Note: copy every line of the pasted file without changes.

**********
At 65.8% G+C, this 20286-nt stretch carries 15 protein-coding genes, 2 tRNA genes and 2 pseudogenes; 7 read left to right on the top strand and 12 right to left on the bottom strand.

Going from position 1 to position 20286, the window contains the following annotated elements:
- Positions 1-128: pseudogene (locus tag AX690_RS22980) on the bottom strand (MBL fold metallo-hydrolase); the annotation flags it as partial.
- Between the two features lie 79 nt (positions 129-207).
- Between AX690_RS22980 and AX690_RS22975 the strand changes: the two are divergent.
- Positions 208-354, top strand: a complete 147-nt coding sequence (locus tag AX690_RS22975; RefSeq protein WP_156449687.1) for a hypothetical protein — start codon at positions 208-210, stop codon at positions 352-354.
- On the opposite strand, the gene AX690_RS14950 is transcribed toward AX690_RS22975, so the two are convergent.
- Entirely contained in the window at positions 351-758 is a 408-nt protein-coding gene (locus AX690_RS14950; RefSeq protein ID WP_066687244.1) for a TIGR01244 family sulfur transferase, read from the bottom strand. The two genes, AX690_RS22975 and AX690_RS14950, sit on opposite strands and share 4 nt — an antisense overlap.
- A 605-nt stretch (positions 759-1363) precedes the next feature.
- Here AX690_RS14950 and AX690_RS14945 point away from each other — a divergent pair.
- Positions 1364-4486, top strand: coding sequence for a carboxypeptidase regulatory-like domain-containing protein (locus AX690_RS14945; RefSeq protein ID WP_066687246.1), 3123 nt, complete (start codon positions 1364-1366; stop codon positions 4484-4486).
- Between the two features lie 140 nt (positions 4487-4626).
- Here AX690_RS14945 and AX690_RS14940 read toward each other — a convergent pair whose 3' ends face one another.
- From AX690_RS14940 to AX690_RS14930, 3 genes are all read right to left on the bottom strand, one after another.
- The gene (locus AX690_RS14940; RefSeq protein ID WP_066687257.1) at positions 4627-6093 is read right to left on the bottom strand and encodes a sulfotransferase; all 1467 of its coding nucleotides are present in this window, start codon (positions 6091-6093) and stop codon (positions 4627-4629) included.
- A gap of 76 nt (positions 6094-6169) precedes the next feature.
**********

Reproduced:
At 65.8% G+C, this 20286-nt stretch carries 15 protein-coding genes, 2 tRNA genes and 2 pseudogenes; 7 read left to right on the top strand and 12 right to left on the bottom strand.

Going from position 1 to position 20286, the window contains the following annotated elements:
- Positions 1-128: pseudogene (locus tag AX690_RS22980) on the bottom strand (MBL fold metallo-hydrolase); the annotation flags it as partial.
- Between the two features lie 79 nt (positions 129-207).
- Between AX690_RS22980 and AX690_RS22975 the strand changes: the two are divergent.
- Positions 208-354, top strand: a complete 147-nt coding sequence (locus tag AX690_RS22975; RefSeq protein WP_156449687.1) for a hypothetical protein — start codon at positions 208-210, stop codon at positions 352-354.
- On the opposite strand, the gene AX690_RS14950 is transcribed toward AX690_RS22975, so the two are convergent.
- Entirely contained in the window at positions 351-758 is a 408-nt protein-coding gene (locus AX690_RS14950; RefSeq protein ID WP_066687244.1) for a TIGR01244 family sulfur transferase, read from the bottom strand. The two genes, AX690_RS22975 and AX690_RS14950, sit on opposite strands and share 4 nt — an antisense overlap.
- A 605-nt stretch (positions 759-1363) precedes the next feature.
- Here AX690_RS14950 and AX690_RS14945 point away from each other — a divergent pair.
- Positions 1364-4486, top strand: coding sequence for a carboxypeptidase regulatory-like domain-containing protein (locus AX690_RS14945; RefSeq protein ID WP_066687246.1), 3123 nt, complete (start codon positions 1364-1366; stop codon positions 4484-4486).
- Between the two features lie 140 nt (positions 4487-4626).
- Here AX690_RS14945 and AX690_RS14940 read toward each other — a convergent pair whose 3' ends face one another.
- From AX690_RS14940 to AX690_RS14930, 3 genes are all read right to left on the bottom strand, one after another.
- The gene (locus AX690_RS14940; RefSeq protein ID WP_066687257.1) at positions 4627-6093 is read right to left on the bottom strand and encodes a sulfotransferase; all 1467 of its coding nucleotides are present in this window, start codon (positions 6091-6093) and stop codon (positions 4627-4629) included.
- A gap of 76 nt (positions 6094-6169) precedes the next feature.